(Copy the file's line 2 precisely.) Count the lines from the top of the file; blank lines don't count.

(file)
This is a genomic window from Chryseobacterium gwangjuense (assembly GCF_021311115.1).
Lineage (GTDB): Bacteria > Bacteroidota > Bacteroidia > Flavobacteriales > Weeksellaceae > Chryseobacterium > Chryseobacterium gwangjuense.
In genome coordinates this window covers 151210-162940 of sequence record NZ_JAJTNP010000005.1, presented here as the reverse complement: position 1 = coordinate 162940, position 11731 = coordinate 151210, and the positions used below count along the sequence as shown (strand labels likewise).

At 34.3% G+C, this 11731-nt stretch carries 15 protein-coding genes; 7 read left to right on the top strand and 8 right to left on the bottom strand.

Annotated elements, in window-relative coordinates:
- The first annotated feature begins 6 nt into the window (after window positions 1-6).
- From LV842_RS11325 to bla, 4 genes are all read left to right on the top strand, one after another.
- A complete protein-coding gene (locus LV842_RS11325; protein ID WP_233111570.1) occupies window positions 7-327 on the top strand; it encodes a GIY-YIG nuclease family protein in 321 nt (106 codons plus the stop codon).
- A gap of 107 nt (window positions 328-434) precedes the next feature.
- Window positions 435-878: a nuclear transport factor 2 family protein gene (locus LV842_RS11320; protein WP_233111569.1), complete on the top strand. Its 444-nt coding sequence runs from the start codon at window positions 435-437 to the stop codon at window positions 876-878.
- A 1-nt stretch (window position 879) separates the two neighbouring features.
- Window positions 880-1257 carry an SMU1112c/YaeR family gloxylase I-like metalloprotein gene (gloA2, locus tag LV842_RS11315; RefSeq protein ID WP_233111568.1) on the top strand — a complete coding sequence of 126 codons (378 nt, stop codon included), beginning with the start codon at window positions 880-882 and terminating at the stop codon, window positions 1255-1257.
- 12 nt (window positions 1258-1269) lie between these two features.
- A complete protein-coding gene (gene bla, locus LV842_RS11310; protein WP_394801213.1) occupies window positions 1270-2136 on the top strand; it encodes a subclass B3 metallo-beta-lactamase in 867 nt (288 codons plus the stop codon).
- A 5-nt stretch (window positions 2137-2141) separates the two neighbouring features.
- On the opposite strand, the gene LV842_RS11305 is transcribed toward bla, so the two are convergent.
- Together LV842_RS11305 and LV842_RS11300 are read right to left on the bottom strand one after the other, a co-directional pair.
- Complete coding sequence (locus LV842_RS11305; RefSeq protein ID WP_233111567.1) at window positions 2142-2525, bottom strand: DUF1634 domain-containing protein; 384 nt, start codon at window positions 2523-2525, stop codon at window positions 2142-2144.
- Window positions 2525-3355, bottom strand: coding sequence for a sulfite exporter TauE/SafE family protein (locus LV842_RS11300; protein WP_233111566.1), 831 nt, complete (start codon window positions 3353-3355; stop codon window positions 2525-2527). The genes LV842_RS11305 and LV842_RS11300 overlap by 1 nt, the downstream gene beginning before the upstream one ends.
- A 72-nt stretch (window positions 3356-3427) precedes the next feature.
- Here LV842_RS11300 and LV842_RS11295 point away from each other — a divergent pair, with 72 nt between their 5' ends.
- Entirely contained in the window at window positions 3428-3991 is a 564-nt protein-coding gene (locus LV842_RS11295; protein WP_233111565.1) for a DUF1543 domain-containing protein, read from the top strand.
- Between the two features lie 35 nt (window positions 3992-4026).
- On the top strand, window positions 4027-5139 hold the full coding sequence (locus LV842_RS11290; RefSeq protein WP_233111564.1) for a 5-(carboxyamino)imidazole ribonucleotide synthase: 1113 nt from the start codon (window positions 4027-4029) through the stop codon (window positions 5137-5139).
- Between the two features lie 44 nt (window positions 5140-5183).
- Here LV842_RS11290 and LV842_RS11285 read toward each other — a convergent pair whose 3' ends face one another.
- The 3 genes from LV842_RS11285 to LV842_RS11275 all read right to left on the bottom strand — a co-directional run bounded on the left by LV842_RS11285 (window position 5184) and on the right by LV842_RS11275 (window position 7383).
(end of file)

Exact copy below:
Lineage (GTDB): Bacteria > Bacteroidota > Bacteroidia > Flavobacteriales > Weeksellaceae > Chryseobacterium > Chryseobacterium gwangjuense.